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Vintage Voice

Vintage Voice

Retirement is a time to be alone with God

By The Rev. Harold Lockett, D.Min.

Immediately after I retired in 2014 from the active priestly ministry, I went to a community clergy luncheon and I introduced myself to the clergy body as “a retired Episcopal priest.” However, one clergy friend of mine commented to me by saying, “You are too young to retire!” I understood his concern, but he did not know the circumstances around my retirement. Indeed, I had retired from active parish ministry at the age of 60.

My retirement initially was not easy. I had to ease into it. After almost 30 years of full-time, active ministry, my life suddenly felt like it was over. Therefore, I had to figure out what to do with myself for the rest of my life.

I found myself at home with no weekly sermons to prepare, with no pulpit to preach from, with no altar table to celebrate the Eucharist, with no parishioners to counsel, with no bulletins to prepare, and with no clergy meetings to attend anymore. My professional life had suddenly come to a halt, and I thought it was over. Yes, my life was empty and filled with lots of anxiety and restlessness, and I was afraid and fearful about what I would do with the rest of my life.

I asked myself, “What was I to do in retirement?” Well, I looked around and rediscovered my Book of Common Prayer and opened it to the daily meditation section and began to engage in prayer and meditations daily. As you can imagine, I found a new friend in retirement and it was “an active prayer life” — something I did on occasion in my active life in full-time ministry. This was a time for me to be alone with God; a time for me to be alone in the presence of God; a time for God and me to be together in silence for as long as I needed.

Thus, all of my anxiety subsided, and all of my restlessness went away, as I found a daily companion of reading God’s Word and meditating daily upon the sacred scriptures. This daily exercise of being in God’s presence has soothed all of my doubts about retirement, and it calmed all of my fears about living out the rest of my life, as I settled nicely into the retired life of a priest.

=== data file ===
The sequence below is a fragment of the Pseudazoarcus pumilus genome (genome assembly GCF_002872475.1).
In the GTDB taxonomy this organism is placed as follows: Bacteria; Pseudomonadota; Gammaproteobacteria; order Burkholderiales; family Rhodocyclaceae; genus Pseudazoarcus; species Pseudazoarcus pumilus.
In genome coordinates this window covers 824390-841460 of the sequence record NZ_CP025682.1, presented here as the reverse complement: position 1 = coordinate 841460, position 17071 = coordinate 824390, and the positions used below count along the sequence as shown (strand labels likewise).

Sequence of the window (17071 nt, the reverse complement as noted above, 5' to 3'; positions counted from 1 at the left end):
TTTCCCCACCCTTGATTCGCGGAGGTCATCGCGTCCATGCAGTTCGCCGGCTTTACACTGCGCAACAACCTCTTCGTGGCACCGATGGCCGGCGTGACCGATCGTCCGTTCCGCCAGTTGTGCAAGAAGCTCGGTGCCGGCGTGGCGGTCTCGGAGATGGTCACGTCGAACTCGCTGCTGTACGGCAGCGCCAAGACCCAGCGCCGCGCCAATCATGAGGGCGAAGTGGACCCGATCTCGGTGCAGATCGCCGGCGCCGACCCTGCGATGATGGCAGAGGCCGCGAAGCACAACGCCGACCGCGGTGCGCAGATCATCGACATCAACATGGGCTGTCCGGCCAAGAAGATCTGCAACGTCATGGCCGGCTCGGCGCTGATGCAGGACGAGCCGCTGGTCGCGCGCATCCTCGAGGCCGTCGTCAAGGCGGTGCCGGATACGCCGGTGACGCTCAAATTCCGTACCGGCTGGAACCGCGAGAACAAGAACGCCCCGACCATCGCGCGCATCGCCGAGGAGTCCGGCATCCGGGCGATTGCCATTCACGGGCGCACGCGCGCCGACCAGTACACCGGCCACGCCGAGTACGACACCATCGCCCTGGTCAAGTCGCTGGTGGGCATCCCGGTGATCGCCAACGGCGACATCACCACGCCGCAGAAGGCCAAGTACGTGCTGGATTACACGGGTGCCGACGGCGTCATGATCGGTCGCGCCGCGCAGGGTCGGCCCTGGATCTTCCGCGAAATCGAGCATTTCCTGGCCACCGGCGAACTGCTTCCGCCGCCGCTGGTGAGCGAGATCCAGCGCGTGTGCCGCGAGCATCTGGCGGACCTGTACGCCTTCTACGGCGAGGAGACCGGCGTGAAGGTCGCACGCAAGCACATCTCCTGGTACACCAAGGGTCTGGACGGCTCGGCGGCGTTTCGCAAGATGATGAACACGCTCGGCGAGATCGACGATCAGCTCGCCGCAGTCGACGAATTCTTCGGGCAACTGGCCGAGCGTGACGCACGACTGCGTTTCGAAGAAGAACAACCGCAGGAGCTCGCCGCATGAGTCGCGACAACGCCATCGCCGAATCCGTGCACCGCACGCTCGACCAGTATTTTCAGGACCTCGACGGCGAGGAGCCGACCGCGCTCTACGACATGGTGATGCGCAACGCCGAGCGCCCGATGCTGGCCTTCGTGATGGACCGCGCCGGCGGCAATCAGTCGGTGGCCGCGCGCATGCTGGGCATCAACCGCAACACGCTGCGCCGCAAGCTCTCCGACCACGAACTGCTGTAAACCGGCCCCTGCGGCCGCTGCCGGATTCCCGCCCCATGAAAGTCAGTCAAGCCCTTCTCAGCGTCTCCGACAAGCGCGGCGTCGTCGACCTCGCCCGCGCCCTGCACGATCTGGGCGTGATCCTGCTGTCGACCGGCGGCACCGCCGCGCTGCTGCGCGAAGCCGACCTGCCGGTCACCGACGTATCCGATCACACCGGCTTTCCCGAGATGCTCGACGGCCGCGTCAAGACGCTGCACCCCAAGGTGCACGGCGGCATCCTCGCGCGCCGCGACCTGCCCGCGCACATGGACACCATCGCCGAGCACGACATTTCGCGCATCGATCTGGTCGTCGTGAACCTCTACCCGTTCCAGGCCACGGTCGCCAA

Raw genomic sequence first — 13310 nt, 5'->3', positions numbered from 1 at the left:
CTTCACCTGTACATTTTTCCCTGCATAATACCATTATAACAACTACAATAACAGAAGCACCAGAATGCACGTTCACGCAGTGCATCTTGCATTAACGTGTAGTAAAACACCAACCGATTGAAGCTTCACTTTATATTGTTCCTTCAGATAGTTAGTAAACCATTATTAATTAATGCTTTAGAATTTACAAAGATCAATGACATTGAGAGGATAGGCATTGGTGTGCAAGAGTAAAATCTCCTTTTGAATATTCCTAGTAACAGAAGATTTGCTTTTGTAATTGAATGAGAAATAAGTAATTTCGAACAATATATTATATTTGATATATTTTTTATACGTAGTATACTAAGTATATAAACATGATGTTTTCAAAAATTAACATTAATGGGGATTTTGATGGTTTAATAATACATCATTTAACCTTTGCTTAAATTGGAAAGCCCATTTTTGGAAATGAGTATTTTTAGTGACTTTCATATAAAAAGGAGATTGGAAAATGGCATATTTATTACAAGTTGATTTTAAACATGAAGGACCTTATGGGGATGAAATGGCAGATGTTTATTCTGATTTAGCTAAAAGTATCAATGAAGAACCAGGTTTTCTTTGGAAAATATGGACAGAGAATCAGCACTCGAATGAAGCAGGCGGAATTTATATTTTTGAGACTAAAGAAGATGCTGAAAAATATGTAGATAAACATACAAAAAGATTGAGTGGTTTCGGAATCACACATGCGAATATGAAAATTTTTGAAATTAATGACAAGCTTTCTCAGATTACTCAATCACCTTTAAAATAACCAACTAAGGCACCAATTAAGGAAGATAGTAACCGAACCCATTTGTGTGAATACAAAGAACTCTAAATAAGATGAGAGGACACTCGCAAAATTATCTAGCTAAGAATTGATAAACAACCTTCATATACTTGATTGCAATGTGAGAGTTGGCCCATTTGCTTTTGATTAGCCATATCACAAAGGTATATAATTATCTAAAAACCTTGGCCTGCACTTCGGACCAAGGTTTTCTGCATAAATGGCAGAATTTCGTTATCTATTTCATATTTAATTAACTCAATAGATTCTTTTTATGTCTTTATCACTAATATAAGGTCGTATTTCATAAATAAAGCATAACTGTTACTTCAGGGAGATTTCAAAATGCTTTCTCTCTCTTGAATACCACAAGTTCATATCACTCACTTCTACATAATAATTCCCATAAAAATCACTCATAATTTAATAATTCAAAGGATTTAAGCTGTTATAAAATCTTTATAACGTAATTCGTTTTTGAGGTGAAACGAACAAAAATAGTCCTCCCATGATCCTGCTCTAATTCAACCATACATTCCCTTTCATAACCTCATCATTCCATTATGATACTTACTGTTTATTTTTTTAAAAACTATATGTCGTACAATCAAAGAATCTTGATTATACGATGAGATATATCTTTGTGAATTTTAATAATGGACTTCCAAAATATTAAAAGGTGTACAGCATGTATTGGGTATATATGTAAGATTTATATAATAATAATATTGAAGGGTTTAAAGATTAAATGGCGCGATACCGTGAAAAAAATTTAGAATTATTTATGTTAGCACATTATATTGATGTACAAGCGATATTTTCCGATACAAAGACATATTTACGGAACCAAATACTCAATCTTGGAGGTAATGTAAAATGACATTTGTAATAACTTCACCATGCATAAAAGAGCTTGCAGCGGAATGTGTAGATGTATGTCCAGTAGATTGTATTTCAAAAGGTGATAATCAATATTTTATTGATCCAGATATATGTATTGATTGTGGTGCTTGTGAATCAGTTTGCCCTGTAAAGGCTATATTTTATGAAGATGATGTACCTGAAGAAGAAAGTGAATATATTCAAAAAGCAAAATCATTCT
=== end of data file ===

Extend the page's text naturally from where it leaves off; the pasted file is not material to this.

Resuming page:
As a result, I am enjoying my retirement from the active priestly ministry by doing periodic supply preaching, occasional pastoral counseling, and occasionally administering the priestly sacraments, i.e., celebrating the Eucharist, presiding over weddings, funerals, and baptisms. These activities give me the meaning and the satisfaction that I thought I would never get in retirement. Today, my life is so full of meaning, and so active, that I have more than I can ask for. This is how I have managed to move peacefully, and comfortably, from the active to the retired priestly ministry in the past three years.

About the Author

The Rev. Dr. Harold Lockett retired three years ago after 30 years of ordained ministry. More recently, prior to retirement he served for ten years as a priest in the Diocese of Atlanta. Additionally, he once served as a hospice chaplain, a pastoral educator for organ and tissue transplantation, a CPE Supervisor in training, a Pastoral Counselor and Pastoral Psychotherapist, and he retired from the U.S. Army Reserve Chaplaincy after 21 years of military service.


About Vintage Voice

Vintage Voice is a monthly publication written by beneficiaries of The Church Pension Fund. We hope you enjoy these articles and find them helpful. Articles are published with the authors' permission.

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